Glenn Kessler [“Welcome to the biggest campaign fibs of 2012,” Dec. 23] highlighted a recent study of fact-checkers, which found that his “column split its ratings almost equally between the two parties.” That apparently confirms his view, stated earlier in the piece, that “there is little difference between Democrats and Republicans in terms of twisting the facts and being misleading when it suits their political purposes.”
I admire the fact-checking mission that Kessler and The Post have taken on. It’s what journalists ought to do, not just in fact-checking columns but also in their actual reporting. But what if The Post’s fact-checker-in-chief’s assumption that the parties lie in equal measure is wrong? What if one party is looser with the facts than the other? To a lot of us, it seems clear that that’s the case.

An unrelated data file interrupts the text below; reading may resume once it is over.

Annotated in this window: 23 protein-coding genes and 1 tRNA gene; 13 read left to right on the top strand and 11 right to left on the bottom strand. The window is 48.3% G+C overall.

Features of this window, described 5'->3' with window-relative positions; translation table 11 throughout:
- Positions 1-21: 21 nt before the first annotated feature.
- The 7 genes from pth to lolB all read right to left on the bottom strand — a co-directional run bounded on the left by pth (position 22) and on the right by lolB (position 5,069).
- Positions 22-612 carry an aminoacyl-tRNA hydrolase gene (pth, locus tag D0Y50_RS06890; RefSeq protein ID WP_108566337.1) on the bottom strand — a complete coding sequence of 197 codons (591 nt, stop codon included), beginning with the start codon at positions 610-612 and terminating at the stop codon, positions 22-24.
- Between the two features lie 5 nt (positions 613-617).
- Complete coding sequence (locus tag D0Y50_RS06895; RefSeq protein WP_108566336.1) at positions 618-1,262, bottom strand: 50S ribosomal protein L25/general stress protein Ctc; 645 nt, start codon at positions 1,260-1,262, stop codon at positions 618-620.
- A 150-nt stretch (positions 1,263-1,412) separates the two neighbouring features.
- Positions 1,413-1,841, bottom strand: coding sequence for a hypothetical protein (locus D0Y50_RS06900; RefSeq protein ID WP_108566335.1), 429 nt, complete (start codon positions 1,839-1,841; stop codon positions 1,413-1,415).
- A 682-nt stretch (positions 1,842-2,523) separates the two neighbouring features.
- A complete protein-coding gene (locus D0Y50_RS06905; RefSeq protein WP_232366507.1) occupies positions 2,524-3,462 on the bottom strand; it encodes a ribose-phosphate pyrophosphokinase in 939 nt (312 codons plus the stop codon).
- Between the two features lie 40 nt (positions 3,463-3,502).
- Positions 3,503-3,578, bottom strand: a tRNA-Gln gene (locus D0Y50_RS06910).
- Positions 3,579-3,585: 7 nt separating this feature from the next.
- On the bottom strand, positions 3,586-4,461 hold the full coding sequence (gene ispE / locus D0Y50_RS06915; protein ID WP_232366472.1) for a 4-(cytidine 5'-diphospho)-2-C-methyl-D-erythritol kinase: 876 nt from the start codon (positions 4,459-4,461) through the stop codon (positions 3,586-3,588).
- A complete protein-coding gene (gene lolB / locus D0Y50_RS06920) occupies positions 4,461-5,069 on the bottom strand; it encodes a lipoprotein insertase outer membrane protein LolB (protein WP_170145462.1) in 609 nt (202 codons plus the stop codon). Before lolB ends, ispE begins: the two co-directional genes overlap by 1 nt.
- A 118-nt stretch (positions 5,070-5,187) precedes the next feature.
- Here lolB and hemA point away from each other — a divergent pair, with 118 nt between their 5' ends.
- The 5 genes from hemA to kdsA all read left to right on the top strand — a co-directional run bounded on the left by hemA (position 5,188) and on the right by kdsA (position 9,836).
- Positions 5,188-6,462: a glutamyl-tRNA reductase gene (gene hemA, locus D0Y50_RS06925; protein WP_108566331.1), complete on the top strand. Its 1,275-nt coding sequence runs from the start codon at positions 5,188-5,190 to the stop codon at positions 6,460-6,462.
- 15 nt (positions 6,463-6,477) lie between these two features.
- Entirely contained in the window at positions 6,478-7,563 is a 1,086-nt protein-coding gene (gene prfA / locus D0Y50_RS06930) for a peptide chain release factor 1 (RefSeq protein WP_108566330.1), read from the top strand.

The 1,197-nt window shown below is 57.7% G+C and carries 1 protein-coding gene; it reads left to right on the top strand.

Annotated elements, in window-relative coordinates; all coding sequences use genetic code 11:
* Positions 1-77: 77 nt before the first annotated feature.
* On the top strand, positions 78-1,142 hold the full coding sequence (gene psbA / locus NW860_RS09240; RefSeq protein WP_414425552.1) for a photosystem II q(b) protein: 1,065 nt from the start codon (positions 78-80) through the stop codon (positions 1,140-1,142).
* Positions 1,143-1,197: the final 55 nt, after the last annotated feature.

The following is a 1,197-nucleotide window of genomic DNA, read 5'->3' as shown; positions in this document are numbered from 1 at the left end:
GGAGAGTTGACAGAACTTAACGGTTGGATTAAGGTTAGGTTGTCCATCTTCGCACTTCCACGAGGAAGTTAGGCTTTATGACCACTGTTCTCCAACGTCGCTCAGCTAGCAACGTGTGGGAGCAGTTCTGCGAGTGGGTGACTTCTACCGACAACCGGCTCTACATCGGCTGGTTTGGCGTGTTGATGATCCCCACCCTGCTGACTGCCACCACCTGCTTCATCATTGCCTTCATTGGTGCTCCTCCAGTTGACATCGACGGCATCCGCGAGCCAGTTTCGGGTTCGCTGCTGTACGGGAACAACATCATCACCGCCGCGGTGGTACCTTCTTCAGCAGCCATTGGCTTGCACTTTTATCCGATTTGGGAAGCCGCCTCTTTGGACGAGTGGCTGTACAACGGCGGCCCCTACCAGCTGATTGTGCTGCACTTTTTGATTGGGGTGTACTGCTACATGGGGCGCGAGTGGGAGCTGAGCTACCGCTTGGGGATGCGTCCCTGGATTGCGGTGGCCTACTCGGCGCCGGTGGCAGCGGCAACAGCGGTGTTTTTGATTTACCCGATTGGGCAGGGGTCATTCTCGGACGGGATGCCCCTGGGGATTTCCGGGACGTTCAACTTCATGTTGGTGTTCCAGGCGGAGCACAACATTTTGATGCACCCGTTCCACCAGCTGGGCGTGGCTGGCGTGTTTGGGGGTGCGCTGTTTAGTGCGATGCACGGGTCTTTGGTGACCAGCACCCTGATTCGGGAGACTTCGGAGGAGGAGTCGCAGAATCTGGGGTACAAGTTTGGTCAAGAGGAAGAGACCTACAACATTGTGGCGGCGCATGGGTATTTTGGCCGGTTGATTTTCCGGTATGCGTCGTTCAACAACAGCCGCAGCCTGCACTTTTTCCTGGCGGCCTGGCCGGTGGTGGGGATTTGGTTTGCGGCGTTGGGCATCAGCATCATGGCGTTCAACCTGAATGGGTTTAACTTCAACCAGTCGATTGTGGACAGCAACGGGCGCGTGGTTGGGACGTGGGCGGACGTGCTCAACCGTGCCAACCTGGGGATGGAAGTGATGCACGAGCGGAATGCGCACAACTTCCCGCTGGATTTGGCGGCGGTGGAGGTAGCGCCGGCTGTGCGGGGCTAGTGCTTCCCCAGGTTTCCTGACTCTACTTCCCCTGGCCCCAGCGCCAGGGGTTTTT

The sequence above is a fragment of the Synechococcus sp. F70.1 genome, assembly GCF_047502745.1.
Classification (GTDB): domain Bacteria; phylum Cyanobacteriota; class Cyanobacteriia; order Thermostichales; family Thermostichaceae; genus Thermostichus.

If Kessler measures his own fairness by the standard that both parties are equally deceptive, he’s judging facts by his own preconception. That might explain why, at least to my ear, he often judges one party’s assertions more harshly than the other’s.